Mon, January 21, 2019

Unlocking McNeil’s Past: The Prison, The Place, The People

In 2019, the Washington State Historical Society in Tacoma hosted the exhibit Unlocking McNeil’s Past: The Prison, The Place, The People. McNeil Island is where many Alaskans were incarcerated during territorial days.

The exhibition presented the larger history of McNeil Island as a place, and the prison that opened there 143 years ago. The prison operated far longer than the better-known Alcatraz island prison. When the state’s correctional center on McNeil Island closed in 2011, it was the last prison in the nation only accessible by air or water.

From its beginnings as a territorial prison through its tenure as a federal and state penitentiary, the story of McNeil illuminates how incarceration in the U.S. has changed over time, as seen through the evolution of the prison facility, itself.

Unlocking McNeil’s Past: The Prison, The Place, The People presented history through accounts from prison staff, inmates, and residents of the island. It explored McNeil’s connections to significant state and national events. It examined the evolution of prison practices through territorial, federal, and state lenses, as well as the physical landscape of the prison itself and how its structure reflected these changes. Stories of early settlement and the unique relationship between the prison and its island community were also shared through this exhibition.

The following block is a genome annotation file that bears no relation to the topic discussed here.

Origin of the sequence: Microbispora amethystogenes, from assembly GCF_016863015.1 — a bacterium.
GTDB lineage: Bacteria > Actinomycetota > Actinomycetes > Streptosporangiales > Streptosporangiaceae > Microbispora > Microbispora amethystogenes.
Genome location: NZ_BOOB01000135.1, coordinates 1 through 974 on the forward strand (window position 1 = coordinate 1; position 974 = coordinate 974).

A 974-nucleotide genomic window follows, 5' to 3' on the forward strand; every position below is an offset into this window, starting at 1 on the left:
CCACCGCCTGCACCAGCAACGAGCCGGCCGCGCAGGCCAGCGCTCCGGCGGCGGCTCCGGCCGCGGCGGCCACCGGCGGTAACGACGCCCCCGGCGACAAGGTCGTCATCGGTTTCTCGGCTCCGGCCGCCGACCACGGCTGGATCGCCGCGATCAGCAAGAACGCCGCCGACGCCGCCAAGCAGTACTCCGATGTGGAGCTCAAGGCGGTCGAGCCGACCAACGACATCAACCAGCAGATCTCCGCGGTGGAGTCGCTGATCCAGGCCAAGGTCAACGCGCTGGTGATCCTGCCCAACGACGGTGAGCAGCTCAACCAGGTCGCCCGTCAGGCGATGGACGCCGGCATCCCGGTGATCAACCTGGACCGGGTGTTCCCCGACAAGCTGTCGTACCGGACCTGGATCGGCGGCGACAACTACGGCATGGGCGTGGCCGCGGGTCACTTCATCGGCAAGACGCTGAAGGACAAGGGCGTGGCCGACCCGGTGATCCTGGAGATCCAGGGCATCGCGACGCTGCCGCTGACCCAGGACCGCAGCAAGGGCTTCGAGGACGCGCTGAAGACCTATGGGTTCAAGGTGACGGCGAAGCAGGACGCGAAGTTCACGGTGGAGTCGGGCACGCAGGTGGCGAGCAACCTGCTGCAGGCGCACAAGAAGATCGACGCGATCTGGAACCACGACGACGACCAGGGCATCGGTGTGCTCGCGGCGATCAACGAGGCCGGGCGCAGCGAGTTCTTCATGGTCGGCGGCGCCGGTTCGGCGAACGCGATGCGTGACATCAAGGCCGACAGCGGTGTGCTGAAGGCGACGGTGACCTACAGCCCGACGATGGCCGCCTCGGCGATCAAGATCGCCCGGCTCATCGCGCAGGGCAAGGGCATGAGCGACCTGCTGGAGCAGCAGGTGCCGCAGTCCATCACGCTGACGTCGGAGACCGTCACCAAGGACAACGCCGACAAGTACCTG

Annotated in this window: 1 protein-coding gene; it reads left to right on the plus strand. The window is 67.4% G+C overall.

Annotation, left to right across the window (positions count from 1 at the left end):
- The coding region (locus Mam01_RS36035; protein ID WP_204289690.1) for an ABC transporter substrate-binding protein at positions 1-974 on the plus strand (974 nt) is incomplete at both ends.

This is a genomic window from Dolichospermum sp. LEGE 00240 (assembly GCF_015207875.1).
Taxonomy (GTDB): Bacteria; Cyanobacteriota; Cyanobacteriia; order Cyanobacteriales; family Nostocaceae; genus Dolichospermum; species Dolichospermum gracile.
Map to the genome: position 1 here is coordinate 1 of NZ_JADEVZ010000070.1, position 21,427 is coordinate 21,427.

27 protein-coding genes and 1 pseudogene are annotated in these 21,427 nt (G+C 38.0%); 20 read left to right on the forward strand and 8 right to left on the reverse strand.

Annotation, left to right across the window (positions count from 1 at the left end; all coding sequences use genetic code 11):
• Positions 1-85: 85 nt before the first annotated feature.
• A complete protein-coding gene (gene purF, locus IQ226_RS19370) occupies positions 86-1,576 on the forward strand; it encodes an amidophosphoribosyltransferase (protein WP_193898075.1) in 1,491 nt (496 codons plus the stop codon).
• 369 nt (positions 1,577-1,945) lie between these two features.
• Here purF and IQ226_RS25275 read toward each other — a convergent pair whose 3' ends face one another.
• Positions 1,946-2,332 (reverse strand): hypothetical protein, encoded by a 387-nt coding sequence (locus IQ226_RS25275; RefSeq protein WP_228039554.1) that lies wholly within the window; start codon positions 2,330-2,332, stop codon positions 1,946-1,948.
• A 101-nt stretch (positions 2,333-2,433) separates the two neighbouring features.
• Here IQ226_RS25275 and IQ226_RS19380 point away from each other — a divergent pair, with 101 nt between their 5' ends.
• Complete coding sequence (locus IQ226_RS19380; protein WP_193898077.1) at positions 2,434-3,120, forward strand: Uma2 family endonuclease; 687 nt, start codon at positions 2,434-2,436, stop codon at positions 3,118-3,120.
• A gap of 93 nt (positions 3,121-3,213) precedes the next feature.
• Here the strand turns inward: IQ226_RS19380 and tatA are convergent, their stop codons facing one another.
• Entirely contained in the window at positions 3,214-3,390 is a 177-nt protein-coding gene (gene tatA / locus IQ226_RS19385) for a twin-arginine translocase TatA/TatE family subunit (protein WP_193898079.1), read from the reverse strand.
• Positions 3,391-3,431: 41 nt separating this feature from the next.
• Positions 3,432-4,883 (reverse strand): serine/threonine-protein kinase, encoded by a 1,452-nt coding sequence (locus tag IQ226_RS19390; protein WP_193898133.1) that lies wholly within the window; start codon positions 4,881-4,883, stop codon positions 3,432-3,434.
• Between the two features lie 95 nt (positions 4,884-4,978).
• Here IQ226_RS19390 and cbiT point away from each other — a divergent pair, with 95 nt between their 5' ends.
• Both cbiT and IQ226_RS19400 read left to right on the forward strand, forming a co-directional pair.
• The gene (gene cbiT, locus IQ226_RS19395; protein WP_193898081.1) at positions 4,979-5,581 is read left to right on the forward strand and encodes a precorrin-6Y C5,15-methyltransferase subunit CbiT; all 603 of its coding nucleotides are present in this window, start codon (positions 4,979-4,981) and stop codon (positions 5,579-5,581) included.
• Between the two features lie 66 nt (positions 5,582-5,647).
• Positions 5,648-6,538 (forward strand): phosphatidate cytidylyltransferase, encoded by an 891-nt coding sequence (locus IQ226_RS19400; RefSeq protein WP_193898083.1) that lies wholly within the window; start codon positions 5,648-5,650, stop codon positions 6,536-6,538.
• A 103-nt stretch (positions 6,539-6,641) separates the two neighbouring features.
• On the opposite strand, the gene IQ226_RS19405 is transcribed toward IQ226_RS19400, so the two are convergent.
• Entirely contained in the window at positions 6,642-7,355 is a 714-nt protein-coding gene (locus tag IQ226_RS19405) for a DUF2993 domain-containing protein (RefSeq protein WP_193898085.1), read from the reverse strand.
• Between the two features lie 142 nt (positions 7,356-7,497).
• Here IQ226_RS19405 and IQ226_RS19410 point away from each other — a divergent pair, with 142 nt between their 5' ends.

Listen to the six part podcast Forgotten Prison created in collaboration between and Washington State History Museum.

The Forgotten Prison podcast was supported through a storytelling grant from Humanities Washington.